In the two countries I call home, there are events unfolding today which highlight the complex minefield of freedom of speech and censorship of the press. Today in the UK, the Leveson Enquiry is hearing evidence from a range of people who have suffered as a result of phone-hacking and other illegal news-gathering techniques. And on the other side of the world in South Africa, the government is almost certain to pass into law a Protection of Information Bill, which will grant them wide-ranging powers to prevent the spread of information that the government deems “not in the public interest”.
What does that mean? Well, I went looking for the text of the bill, and this is what it says. “Not in the public interest” would include information in the “National Interest of the Republic”, and “Commercial Information”. To quote from the act:
“The national interest of the Republic includes, but is not limited to--
(a) all matters relating to the advancement of the public good; and
(b) all matters relating to the protection and preservation of all things owned or maintained for the public by the State”
Well, if that isn’t worryingly broad and open to all sorts of interpretation, I don’t know what is.
and “Commercial Information” includes:
(a) Commercial information of an organ of state or information which has been given by an organisation, ﬁrm or individual to an organ of state or an official representing the State, on request or invitation or in terms of a statutory or regulatory provision, the disclosure of which would prejudice the commercial, business, ﬁnancial or industrial interests of the organ of state, organisation or individual concerned;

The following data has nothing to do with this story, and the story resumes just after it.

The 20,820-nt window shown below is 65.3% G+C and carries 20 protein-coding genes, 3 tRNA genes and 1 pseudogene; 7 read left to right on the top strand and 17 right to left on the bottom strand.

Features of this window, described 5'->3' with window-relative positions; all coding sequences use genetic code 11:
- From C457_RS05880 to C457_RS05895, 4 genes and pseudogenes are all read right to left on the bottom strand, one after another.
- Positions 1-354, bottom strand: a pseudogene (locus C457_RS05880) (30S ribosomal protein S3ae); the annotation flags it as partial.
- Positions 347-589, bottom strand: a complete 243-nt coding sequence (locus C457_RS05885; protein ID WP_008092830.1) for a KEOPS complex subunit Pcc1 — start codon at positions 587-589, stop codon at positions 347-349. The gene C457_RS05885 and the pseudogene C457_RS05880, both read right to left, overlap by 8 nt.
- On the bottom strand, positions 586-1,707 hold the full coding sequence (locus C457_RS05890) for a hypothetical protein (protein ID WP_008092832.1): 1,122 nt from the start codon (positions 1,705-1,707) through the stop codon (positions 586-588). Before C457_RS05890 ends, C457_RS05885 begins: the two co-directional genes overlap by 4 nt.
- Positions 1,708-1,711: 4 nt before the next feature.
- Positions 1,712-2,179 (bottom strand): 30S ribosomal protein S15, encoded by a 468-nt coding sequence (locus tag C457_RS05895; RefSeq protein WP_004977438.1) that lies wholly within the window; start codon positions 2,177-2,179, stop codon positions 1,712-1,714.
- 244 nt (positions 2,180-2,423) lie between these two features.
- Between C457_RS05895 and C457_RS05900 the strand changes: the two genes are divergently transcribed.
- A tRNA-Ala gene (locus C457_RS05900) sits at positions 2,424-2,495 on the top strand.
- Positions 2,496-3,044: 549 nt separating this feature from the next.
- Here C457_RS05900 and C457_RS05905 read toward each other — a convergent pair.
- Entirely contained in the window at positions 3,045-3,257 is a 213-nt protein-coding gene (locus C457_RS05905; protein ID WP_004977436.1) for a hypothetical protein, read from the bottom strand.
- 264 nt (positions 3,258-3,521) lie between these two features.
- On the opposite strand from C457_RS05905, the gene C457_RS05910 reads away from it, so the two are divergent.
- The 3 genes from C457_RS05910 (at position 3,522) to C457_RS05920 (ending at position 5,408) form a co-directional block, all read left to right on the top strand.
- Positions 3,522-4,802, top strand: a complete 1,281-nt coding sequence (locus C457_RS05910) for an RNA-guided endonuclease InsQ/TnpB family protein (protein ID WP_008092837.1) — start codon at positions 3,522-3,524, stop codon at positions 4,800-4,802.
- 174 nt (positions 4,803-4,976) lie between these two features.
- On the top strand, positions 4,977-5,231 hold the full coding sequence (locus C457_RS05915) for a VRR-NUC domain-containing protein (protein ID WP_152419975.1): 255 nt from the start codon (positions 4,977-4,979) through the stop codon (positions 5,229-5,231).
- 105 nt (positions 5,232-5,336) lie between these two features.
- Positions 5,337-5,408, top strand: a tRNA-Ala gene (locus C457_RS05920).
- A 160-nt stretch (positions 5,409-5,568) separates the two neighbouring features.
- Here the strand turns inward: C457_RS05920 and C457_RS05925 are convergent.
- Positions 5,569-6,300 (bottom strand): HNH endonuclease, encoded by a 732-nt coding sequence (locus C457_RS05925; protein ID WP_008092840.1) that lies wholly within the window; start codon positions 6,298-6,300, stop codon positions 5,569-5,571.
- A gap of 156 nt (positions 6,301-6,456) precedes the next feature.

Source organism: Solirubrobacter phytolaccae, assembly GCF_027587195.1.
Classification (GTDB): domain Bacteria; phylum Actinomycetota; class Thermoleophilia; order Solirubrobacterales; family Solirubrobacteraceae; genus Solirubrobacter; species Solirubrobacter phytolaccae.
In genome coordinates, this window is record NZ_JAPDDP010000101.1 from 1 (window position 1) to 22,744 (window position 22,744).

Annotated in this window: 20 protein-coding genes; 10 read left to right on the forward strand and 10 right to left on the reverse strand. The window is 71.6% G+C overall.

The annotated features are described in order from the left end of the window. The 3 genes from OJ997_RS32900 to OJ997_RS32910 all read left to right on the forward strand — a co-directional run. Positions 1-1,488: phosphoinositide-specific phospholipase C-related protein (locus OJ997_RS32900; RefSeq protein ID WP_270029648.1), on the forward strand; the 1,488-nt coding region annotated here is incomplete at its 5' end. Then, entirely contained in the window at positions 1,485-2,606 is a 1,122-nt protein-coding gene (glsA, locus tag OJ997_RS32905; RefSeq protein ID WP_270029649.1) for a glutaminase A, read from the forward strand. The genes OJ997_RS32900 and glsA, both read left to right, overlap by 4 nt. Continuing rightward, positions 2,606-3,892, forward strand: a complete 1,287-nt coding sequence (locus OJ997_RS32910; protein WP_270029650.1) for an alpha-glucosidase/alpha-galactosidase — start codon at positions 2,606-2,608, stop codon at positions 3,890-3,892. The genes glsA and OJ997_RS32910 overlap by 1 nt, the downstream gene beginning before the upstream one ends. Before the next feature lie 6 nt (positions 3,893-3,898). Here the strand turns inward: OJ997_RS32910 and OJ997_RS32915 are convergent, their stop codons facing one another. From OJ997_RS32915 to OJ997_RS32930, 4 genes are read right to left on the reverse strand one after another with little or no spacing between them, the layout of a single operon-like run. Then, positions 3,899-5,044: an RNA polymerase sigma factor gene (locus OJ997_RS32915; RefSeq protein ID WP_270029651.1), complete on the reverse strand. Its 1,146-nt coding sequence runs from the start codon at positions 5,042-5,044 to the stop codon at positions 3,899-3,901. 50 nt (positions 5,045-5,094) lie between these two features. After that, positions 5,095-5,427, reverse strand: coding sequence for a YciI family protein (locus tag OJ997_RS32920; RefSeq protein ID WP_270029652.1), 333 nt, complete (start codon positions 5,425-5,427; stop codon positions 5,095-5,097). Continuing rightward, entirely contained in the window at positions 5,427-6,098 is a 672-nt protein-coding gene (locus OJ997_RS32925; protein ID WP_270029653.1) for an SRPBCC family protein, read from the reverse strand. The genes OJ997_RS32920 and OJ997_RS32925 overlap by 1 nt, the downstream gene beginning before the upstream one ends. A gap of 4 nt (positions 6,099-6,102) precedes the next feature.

So, theoretically, if a politician has taken a kickback, for granting a tender, for example, and have to disclose it legally, it can be kept out of the press, because it would prejudice his interests.
If you’d like to look at the act in full, you can find it here.
But do the South Africa government have a point? After all, the Leveson enquiry is sitting because the press in this country has done so much damage. It’s a no-brainer that hacking someone’s phone to gather information is both immoral and illegal. But the super-injunction thing is a thornier issue. Is it genuinely in the public interest to know that a premiership footballer can’t keep it in his pants? We can to and fro for hours on the ethics of revealing the details of the life of a private individual, and there is no doubt that sectors of the British press have behaved with a show of utter moral bankruptcy where certain individuals (notably the victims of crime and their families) have been concerned. My own opinion is that, broadly speaking and with the obvious exceptions mentioned above, an individual who has metaphorically and literally kept his or her trousers zipped has nothing to fear from a well-regulated free press.